How Can I Seal My Criminal Record?
Expungement of an Arrest Record
In Indiana expungements are covered under IC 35-38-5 Chapter 5: Expungement of Arrest Records. This Chapter states that a person may petition for an expungement whenever an arrest took place but no criminal charges were filed, or when criminal charges were dropped because of a mistaken identity, or when no offense was actually committed, or when there was lack of probable cause.
If the person was charged with a crime but not prosecuted or if the charges were dismissed, or if they were acquitted of all criminal charges, or if they were convicted of a crime that was subsequently vacated, then they may also petition for an expungement. The petition must be filed and verified in the court where the charges were filed, or if no criminal charges were filed, it must be filed in a court with criminal jurisdiction in the county where the arrest occurred.
Once the appropriate law enforcement agency receives the petition for expungement, each agency in which the records of the arrest are related shall be notified. If any agency or prosecutor opposes the expungement, then they shall file a notice of opposition with the court and provide the reasons for resisting the expungement and this is done within 30 days after the petition is filed. A copy of the notice of opposition will be sent to the petitioner and the court shall either summarily grant the petition, set a hearing, or summarily deny the petition if the court determines the petition is insufficient or the petitioner is not entitled to an expungement.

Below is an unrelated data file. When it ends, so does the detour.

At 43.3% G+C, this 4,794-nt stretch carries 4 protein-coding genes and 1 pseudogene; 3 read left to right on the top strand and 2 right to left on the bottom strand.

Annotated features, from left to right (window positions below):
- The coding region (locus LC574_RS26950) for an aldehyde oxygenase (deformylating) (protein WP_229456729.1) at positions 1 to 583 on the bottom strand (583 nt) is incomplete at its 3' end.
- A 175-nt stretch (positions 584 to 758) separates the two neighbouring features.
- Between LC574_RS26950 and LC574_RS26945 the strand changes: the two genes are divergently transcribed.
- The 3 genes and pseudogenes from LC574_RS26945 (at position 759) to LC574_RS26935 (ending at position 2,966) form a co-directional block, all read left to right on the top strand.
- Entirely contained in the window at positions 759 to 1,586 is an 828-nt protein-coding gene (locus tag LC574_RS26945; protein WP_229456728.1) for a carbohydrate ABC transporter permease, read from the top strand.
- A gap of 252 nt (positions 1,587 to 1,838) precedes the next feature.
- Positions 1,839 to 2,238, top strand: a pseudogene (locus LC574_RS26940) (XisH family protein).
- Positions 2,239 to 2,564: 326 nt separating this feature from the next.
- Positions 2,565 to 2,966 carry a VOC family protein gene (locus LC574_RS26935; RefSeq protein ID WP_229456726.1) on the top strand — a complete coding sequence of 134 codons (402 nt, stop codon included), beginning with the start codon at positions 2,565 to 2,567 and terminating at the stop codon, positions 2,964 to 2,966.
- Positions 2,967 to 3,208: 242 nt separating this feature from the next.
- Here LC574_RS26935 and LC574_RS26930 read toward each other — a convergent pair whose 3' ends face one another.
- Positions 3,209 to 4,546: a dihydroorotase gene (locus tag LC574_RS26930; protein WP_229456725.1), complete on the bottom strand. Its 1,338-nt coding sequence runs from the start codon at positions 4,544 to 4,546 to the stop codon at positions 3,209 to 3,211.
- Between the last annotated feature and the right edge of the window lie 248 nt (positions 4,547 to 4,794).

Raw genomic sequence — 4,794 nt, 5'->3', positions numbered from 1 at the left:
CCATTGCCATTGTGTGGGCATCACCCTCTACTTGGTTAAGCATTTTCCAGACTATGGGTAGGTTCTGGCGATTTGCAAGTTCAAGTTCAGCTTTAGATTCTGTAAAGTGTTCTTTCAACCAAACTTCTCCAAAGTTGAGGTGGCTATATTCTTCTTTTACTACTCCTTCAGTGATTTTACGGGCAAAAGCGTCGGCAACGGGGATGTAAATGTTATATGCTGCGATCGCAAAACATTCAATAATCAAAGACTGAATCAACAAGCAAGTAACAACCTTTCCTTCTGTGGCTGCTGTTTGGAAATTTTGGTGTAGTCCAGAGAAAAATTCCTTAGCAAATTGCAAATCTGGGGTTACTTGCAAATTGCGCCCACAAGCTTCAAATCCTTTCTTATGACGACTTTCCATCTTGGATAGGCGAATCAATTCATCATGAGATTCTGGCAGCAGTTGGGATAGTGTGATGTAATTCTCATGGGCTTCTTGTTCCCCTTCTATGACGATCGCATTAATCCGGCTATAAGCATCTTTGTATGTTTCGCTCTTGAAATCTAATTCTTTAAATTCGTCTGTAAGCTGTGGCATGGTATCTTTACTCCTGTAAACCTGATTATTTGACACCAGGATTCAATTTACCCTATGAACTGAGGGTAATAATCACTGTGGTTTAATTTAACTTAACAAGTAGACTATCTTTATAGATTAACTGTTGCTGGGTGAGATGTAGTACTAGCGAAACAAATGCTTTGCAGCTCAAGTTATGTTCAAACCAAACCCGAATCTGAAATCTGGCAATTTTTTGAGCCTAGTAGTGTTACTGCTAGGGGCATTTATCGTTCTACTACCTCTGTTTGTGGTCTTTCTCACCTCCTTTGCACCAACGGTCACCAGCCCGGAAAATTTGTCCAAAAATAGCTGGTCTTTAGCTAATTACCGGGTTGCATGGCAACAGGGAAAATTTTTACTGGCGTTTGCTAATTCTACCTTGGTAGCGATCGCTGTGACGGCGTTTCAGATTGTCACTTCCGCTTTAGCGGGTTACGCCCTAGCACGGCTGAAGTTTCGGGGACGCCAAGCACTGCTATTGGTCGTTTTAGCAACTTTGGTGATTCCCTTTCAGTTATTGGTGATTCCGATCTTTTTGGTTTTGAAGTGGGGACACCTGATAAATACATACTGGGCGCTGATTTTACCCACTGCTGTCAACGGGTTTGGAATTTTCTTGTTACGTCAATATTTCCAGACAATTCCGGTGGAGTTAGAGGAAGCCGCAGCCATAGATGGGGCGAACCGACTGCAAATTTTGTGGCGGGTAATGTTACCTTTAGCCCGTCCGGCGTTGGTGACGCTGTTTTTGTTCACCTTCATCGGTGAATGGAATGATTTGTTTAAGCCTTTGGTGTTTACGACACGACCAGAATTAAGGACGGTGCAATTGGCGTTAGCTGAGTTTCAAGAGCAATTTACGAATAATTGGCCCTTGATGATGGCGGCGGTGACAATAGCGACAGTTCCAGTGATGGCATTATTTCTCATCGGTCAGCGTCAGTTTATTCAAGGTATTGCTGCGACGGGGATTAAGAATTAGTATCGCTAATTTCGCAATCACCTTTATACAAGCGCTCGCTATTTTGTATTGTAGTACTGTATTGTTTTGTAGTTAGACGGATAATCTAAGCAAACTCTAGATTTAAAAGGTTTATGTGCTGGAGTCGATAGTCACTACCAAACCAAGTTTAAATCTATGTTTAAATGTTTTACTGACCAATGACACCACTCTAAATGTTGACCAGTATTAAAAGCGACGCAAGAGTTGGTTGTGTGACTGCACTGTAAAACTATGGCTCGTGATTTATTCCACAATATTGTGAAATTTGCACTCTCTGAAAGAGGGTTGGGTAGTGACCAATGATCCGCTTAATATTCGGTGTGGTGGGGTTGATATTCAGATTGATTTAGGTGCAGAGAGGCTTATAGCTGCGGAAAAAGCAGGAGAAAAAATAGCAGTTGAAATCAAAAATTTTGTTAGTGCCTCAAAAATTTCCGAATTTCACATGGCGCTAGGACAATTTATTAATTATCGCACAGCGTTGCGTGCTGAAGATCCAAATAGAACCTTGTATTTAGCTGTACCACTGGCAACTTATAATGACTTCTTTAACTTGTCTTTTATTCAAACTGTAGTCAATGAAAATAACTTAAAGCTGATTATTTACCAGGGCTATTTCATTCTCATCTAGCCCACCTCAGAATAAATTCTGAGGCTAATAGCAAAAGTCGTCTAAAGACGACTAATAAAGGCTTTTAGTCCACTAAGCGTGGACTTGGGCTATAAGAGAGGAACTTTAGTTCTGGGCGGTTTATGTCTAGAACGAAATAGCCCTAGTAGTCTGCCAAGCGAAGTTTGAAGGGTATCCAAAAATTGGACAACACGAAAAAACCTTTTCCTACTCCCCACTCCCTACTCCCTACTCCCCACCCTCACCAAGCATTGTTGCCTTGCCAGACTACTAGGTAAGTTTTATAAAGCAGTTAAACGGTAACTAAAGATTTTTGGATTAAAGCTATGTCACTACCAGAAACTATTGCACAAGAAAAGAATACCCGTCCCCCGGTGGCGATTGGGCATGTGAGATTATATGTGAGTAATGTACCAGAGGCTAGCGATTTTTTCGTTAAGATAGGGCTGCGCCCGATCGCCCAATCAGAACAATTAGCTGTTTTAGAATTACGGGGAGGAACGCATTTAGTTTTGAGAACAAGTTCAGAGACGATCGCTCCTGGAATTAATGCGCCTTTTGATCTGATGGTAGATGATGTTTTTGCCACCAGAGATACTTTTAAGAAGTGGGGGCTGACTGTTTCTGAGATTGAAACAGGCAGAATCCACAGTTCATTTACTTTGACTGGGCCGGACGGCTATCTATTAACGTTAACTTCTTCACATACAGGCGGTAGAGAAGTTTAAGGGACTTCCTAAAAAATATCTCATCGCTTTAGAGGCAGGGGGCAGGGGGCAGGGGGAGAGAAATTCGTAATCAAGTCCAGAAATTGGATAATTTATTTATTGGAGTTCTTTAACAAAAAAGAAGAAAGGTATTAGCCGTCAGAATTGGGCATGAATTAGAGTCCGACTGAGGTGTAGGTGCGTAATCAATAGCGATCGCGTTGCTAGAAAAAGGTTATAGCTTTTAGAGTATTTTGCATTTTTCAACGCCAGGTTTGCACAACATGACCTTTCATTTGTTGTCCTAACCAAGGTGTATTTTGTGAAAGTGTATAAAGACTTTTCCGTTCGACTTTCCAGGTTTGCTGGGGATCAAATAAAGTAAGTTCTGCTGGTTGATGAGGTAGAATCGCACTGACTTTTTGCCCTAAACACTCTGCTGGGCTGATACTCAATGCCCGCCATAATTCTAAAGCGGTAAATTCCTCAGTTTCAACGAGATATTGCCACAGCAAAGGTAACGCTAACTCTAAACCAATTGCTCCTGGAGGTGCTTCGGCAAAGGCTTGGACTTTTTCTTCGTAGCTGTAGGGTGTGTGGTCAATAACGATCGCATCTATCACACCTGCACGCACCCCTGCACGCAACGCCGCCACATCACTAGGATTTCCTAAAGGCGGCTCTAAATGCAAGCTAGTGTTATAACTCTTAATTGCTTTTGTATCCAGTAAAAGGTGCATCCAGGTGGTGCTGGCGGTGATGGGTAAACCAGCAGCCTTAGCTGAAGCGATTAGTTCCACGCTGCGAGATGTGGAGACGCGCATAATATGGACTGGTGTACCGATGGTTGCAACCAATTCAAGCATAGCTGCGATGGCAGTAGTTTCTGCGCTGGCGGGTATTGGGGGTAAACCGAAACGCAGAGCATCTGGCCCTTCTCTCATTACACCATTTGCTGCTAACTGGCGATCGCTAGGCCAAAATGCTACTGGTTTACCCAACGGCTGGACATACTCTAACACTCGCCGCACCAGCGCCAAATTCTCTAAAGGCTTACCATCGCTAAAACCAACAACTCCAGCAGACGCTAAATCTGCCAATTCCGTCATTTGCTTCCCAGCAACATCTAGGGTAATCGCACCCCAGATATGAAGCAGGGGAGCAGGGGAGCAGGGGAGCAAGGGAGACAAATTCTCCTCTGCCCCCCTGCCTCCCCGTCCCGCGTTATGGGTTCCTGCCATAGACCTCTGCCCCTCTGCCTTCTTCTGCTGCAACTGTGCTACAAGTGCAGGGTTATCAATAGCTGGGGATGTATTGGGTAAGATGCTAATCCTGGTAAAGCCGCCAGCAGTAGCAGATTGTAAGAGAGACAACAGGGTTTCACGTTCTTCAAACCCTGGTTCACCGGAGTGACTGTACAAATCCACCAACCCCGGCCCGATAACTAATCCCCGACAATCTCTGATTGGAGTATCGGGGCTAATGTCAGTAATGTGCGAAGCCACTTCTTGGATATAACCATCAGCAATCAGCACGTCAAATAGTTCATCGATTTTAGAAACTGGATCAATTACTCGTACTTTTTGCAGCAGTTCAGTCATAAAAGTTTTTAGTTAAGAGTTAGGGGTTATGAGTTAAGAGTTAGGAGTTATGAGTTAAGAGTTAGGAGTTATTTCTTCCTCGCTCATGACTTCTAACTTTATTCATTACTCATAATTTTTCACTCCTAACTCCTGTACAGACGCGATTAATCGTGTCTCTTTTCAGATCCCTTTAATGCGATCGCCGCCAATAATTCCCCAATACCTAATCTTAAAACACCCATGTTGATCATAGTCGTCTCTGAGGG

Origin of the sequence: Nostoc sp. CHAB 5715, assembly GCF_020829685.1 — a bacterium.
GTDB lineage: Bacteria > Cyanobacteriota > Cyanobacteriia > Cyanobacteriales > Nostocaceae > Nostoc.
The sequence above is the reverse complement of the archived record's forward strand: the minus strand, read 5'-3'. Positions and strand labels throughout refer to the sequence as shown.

If the court receives a notice of opposition and it does not summarily grant or summarily deny the petition, then the court will schedule a hearing on the matter. If the petition for expungement is granted then the law enforcement agency shall within 30 days of receiving the court order, either deliver to the petitioner or destroy all fingerprints, photographs, or arrest records in their possession.
Whenever a petition is granted, no information concerning the arrest may be placed in or retained in any state central repository for criminal history information or any system maintained by local, regional or statewide law enforcement agency; however, this Chapter does not require any change to any record such as a police blotter entry or in the record of the court where the criminal charges were filed.
To find out if you may qualify for an expungement, contact me, Fort Wayne criminal defense lawyer Gregory A. Miller for a free consultation. | (260) 833-7249
Put My Firm on Your SideQuality Is My Priority
22+ Years of Legal Experience
More Than 2,500 Cases Handled
AVVO 10.0 Rating
Committed to Achieving the Best Possible Outcome
Member of National Association of Criminal Defense Lawyers
Personalized Dedication to Each Client
I have dedicated my legal career to defending the criminally accused. Learn more about why you should hire an attorney who is exclusively dedicated to criminal defense.